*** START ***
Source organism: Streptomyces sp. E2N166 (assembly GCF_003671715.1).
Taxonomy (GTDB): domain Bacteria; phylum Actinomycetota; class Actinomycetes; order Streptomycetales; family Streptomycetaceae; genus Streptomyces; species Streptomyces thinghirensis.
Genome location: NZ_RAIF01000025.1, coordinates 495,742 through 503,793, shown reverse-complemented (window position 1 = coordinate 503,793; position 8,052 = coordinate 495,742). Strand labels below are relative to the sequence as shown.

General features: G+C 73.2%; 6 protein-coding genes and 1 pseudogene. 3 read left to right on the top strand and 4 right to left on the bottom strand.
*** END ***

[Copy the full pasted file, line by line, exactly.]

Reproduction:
Source organism: Streptomyces sp. E2N166 (assembly GCF_003671715.1).
Taxonomy (GTDB): domain Bacteria; phylum Actinomycetota; class Actinomycetes; order Streptomycetales; family Streptomycetaceae; genus Streptomyces; species Streptomyces thinghirensis.
Genome location: NZ_RAIF01000025.1, coordinates 495,742 through 503,793, shown reverse-complemented (window position 1 = coordinate 503,793; position 8,052 = coordinate 495,742). Strand labels below are relative to the sequence as shown.

General features: G+C 73.2%; 6 protein-coding genes and 1 pseudogene. 3 read left to right on the top strand and 4 right to left on the bottom strand.